That will be a lot because this is a small museum, in a building already crowded. The structure is so neatly fitted into the thick stand of trees on its property that one has to look carefully at first to find it. The first display case the visitor sees is the one containing the oldest fluted point and some of the items discovered with it.
Incidentally, thatdiscovery was made by a rank amateur, a volunteer on his very first day at the dig just east of the museum above the bank of the Shepaug River. Dr. Roger Moeller, the Institute's research director, had just shown the young man how to scrape a film of earth away with each sweep of the trowel, and was walking away when he heard the faint clink of metal on stone that is music to the ears of the archaeologist. He whirled and found the novice digger with half of the precious stone point in his hand.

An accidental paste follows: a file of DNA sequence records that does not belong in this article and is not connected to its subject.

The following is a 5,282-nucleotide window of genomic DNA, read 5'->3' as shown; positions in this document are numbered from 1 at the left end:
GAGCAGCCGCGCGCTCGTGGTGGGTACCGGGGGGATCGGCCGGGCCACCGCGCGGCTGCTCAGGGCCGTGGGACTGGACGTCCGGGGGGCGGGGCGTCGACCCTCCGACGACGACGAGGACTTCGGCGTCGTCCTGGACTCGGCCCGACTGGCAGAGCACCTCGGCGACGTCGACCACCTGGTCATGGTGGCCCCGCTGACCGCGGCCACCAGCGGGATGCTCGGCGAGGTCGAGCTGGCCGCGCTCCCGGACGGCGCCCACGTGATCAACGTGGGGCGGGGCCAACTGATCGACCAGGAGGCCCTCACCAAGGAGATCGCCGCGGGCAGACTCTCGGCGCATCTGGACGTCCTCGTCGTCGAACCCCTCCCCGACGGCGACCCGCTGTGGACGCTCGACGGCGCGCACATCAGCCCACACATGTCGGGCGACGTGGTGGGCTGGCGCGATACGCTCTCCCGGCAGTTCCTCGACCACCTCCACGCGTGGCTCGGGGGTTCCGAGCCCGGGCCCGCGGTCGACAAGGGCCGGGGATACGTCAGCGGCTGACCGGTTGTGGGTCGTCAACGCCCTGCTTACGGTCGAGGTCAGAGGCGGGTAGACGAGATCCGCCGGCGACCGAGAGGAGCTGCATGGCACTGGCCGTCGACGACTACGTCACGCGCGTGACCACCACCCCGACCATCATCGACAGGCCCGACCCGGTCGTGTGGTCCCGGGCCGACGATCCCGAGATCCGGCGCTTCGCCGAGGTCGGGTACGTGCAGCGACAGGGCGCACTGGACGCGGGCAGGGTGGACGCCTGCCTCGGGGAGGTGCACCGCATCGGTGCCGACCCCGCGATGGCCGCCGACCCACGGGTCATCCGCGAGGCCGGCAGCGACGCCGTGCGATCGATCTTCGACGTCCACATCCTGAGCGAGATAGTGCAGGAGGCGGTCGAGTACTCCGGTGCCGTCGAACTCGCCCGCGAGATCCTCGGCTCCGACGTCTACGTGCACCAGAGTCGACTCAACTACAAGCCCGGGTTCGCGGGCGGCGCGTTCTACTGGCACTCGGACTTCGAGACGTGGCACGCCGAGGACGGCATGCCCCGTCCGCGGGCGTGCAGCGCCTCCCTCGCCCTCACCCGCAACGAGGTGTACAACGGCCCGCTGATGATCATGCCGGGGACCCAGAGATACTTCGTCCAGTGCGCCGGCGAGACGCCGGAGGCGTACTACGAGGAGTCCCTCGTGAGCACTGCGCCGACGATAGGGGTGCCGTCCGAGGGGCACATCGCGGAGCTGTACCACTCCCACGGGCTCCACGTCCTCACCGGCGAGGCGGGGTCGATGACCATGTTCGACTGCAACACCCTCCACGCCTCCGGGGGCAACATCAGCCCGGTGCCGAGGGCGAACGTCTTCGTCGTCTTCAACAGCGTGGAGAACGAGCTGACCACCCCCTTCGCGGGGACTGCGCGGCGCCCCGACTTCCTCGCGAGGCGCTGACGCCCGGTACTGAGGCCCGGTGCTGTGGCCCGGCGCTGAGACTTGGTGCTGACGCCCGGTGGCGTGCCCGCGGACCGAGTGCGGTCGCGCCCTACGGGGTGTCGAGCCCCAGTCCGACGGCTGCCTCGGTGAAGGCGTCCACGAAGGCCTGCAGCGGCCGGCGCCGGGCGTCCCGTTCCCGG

Around the corner from this exhibit stands a 12,000-year-old giant mastodon, or rather its skeleton, a gift to the Institute from Yale University's Peabody Museum. Thereafter come the cases and shelves of Indian artifacts, tools, implements of all kinds and beyond them a full-size Longhouse 20 feet long and 16 feet wide, adequate for a single Indian family unit. Educational films are shown to groups in a small classroom-auditorium. On the way out, visitors can buy authentic Indian handicrafts, made in the old ways by Indian men and women who now live in Connecticut.
While as most museums, the atmosphere seems static and leisurely, in the scientific workrooms beyond the exhibit spaces the small staff is working feverishly on many related projects. And the minds of Swigart and Dr. Moeller are churning at full throttle with a sense of urgency that explains the Institute's great growth in its few short years.